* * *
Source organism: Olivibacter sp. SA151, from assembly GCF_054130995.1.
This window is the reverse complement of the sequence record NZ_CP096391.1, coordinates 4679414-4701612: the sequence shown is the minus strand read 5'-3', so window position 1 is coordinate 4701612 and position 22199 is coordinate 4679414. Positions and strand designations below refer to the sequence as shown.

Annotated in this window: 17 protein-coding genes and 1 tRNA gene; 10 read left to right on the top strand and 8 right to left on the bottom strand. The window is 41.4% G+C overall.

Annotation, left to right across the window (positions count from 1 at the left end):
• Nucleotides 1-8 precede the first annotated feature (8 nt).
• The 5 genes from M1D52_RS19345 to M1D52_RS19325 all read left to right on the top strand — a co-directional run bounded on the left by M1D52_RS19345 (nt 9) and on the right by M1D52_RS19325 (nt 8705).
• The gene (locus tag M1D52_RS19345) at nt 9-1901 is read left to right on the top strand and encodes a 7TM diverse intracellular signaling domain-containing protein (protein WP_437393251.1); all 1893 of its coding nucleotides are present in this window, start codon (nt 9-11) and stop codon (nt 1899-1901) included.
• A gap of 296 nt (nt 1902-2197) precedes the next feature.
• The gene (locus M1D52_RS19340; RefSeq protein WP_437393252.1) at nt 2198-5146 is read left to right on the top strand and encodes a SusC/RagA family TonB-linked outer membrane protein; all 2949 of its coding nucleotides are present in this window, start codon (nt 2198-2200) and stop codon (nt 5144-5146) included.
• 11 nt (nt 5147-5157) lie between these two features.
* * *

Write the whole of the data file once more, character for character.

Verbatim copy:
Source organism: Olivibacter sp. SA151, from assembly GCF_054130995.1.
This window is the reverse complement of the sequence record NZ_CP096391.1, coordinates 4679414-4701612: the sequence shown is the minus strand read 5'-3', so window position 1 is coordinate 4701612 and position 22199 is coordinate 4679414. Positions and strand designations below refer to the sequence as shown.

Annotated in this window: 17 protein-coding genes and 1 tRNA gene; 10 read left to right on the top strand and 8 right to left on the bottom strand. The window is 41.4% G+C overall.

Annotation, left to right across the window (positions count from 1 at the left end):
• Nucleotides 1-8 precede the first annotated feature (8 nt).
• The 5 genes from M1D52_RS19345 to M1D52_RS19325 all read left to right on the top strand — a co-directional run bounded on the left by M1D52_RS19345 (nt 9) and on the right by M1D52_RS19325 (nt 8705).
• The gene (locus tag M1D52_RS19345) at nt 9-1901 is read left to right on the top strand and encodes a 7TM diverse intracellular signaling domain-containing protein (protein WP_437393251.1); all 1893 of its coding nucleotides are present in this window, start codon (nt 9-11) and stop codon (nt 1899-1901) included.
• A gap of 296 nt (nt 1902-2197) precedes the next feature.
• The gene (locus M1D52_RS19340; RefSeq protein WP_437393252.1) at nt 2198-5146 is read left to right on the top strand and encodes a SusC/RagA family TonB-linked outer membrane protein; all 2949 of its coding nucleotides are present in this window, start codon (nt 2198-2200) and stop codon (nt 5144-5146) included.
• 11 nt (nt 5147-5157) lie between these two features.